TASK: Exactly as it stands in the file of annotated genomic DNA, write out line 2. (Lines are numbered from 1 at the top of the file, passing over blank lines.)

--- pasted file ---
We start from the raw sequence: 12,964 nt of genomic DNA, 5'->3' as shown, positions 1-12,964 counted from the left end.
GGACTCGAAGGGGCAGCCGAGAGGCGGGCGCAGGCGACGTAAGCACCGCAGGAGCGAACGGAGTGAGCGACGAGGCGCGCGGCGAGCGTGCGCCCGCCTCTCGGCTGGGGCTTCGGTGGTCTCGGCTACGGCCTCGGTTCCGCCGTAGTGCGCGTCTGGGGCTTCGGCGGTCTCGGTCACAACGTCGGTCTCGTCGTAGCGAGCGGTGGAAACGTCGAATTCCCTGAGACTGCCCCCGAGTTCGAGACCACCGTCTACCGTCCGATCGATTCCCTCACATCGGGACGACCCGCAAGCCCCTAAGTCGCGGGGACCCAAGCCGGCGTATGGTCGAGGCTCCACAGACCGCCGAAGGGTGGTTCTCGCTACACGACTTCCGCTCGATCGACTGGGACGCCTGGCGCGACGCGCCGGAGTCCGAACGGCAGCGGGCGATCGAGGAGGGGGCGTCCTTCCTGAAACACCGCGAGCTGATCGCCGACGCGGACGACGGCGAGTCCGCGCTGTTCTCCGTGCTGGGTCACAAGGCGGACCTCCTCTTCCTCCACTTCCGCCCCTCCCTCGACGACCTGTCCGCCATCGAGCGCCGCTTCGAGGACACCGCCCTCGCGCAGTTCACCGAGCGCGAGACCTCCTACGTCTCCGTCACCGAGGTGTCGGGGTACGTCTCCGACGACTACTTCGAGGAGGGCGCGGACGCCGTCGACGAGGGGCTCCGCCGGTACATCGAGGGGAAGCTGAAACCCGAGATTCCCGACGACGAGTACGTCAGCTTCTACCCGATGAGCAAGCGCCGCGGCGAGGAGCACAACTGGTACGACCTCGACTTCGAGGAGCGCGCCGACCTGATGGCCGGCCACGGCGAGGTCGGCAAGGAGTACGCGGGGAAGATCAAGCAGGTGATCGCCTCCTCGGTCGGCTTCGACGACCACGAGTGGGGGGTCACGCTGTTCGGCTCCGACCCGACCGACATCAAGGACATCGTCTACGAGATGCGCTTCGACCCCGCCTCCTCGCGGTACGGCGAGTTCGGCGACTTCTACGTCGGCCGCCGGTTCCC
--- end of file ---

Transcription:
GGACTCGAAGGGGCAGCCGAGAGGCGGGCGCAGGCGACGTAAGCACCGCAGGAGCGAACGGAGTGAGCGACGAGGCGCGCGGCGAGCGTGCGCCCGCCTCTCGGCTGGGGCTTCGGTGGTCTCGGCTACGGCCTCGGTTCCGCCGTAGTGCGCGTCTGGGGCTTCGGCGGTCTCGGTCACAACGTCGGTCTCGTCGTAGCGAGCGGTGGAAACGTCGAATTCCCTGAGACTGCCCCCGAGTTCGAGACCACCGTCTACCGTCCGATCGATTCCCTCACATCGGGACGACCCGCAAGCCCCTAAGTCGCGGGGACCCAAGCCGGCGTATGGTCGAGGCTCCACAGACCGCCGAAGGGTGGTTCTCGCTACACGACTTCCGCTCGATCGACTGGGACGCCTGGCGCGACGCGCCGGAGTCCGAACGGCAGCGGGCGATCGAGGAGGGGGCGTCCTTCCTGAAACACCGCGAGCTGATCGCCGACGCGGACGACGGCGAGTCCGCGCTGTTCTCCGTGCTGGGTCACAAGGCGGACCTCCTCTTCCTCCACTTCCGCCCCTCCCTCGACGACCTGTCCGCCATCGAGCGCCGCTTCGAGGACACCGCCCTCGCGCAGTTCACCGAGCGCGAGACCTCCTACGTCTCCGTCACCGAGGTGTCGGGGTACGTCTCCGACGACTACTTCGAGGAGGGCGCGGACGCCGTCGACGAGGGGCTCCGCCGGTACATCGAGGGGAAGCTGAAACCCGAGATTCCCGACGACGAGTACGTCAGCTTCTACCCGATGAGCAAGCGCCGCGGCGAGGAGCACAACTGGTACGACCTCGACTTCGAGGAGCGCGCCGACCTGATGGCCGGCCACGGCGAGGTCGGCAAGGAGTACGCGGGGAAGATCAAGCAGGTGATCGCCTCCTCGGTCGGCTTCGACGACCACGAGTGGGGGGTCACGCTGTTCGGCTCCGACCCGACCGACATCAAGGACATCGTCTACGAGATGCGCTTCGACCCCGCCTCCTCGCGGTACGGCGAGTTCGGCGACTTCTACGTCGGCCGCCGGTTCCC